One of the aims of Positive Psychology is to promote a greater sense of 'mindfulness': to go beyond the daily chatter of your mind and the endless agenda of tasks and anxieties that often drive it to a deeper sense of your own being and purpose. In Fully Present: the Science, Art and Practice of Mindfulness, Susan Smalley and Diana Winston show that the benefits of practising mindfulness include reducing stress, reducing chronic physical pain, boosting the body's immune system, coping with painful life events, dealing with negative emotions, enhancing positive emotions, improving concentration, improving relationships, reducing addictive behaviors, enhancing performance in work, sports and education, and stimulating creativity. This is a to do list that we could all do with.

Being mindful is not about improbable poses and relentless optimism. Learning to live mindfully, say Smalley and Winston, "does not mean living in a perfect world, but rather living a full and contented life in a world in which both joys and challenges are givens." Although mindfulness does not remove the ups and downs of life, they say, "it changes how experiences like losing a job, getting a divorce, struggling at home or at school, births, marriages, illnesses, death and dying influence you and how you influence the experience ... In other words, mindfulness changes your relationship to life."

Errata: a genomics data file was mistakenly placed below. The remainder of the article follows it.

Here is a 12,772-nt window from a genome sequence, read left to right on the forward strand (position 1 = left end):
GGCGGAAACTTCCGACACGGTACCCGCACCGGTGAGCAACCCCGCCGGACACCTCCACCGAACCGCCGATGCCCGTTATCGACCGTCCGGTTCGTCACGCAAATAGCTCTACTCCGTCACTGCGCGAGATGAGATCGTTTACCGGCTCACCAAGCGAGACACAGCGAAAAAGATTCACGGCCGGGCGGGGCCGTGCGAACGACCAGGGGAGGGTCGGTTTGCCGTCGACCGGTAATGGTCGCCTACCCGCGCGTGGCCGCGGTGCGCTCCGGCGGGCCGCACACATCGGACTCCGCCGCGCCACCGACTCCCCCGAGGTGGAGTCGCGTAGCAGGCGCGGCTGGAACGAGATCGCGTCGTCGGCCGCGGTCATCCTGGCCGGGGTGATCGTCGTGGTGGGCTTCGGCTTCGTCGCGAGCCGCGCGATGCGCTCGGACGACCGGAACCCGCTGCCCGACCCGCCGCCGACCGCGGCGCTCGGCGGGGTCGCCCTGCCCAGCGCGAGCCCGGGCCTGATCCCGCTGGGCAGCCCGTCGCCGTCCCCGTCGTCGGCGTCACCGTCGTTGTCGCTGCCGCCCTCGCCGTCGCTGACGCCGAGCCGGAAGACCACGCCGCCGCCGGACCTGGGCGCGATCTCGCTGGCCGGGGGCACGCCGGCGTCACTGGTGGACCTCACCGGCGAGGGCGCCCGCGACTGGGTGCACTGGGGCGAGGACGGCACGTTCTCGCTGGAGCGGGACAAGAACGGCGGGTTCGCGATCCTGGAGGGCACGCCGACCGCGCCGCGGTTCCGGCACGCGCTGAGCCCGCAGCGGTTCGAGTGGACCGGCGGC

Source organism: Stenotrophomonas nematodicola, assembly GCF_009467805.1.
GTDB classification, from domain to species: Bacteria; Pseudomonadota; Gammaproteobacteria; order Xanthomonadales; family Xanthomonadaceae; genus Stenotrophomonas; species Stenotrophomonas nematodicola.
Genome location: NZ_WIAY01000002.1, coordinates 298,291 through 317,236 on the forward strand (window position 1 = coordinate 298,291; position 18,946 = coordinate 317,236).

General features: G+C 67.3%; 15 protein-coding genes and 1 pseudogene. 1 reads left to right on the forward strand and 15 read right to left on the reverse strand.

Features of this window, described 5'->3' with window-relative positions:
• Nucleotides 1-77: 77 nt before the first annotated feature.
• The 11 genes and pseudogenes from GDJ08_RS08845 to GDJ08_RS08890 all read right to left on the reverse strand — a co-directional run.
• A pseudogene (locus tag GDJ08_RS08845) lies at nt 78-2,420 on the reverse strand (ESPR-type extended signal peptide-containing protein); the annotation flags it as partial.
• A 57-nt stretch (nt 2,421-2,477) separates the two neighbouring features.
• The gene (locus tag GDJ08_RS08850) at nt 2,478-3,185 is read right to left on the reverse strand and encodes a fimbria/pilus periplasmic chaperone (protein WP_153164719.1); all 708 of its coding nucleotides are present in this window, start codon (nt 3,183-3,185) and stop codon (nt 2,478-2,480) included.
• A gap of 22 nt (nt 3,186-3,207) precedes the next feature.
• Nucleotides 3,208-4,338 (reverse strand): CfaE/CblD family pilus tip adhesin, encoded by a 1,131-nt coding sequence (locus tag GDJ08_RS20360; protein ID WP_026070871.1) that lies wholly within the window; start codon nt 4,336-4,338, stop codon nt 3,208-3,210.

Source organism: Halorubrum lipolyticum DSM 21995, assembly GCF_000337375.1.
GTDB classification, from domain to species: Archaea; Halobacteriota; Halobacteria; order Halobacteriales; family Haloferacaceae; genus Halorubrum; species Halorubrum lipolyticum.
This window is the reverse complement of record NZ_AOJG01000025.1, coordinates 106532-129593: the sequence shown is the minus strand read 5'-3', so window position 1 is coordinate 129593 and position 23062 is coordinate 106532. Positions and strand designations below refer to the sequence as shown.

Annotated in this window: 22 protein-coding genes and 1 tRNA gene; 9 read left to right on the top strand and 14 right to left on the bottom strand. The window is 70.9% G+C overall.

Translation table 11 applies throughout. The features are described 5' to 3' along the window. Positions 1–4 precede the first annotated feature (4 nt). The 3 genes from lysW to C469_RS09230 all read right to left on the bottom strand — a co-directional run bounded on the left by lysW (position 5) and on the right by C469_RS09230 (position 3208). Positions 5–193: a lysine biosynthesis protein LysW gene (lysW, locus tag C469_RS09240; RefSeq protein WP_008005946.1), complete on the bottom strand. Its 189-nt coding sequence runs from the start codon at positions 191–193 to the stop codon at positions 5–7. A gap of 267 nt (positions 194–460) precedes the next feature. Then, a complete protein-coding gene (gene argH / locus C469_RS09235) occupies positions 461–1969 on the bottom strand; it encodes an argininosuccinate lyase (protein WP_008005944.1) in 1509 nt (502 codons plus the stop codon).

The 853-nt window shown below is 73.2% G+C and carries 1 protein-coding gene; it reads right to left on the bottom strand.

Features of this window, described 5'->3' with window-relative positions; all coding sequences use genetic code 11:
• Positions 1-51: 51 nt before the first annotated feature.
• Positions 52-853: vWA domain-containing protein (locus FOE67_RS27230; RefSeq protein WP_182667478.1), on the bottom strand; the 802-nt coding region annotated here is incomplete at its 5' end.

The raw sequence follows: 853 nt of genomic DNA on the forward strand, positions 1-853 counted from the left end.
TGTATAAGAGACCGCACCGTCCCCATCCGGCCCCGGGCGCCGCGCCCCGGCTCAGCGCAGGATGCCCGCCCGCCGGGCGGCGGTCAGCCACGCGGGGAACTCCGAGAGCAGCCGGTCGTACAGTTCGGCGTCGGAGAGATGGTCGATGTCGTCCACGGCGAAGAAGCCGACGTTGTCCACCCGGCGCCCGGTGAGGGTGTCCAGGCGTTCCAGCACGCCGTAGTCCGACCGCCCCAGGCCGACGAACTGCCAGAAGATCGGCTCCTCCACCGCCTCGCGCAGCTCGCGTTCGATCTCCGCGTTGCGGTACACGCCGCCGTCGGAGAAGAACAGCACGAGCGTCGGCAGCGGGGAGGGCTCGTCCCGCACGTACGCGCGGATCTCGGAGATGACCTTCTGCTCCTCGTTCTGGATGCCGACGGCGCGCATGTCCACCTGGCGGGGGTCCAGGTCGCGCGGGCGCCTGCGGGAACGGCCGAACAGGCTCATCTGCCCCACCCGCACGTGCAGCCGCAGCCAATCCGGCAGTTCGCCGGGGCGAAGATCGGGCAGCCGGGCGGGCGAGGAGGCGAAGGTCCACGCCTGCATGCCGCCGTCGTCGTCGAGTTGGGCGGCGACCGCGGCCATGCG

Being mindful also revitalizes the relationship between thinking and feeling. One of corollaries on the rise of science has been a schism between the arts and sciences. The sciences are thought to be all about truth and objectivity: the arts about feelings and creativity. Neither stereotype holds up. There can be great objectivity in the arts and huge creativity in science: and deep truth and feelings in both. As science turns its attention to feeling, it may rediscover old common ground with the arts and with the humanities too. It's on that common ground that we could restore the balance in our lives and create new approaches to education and working life that will nourish and sustain it.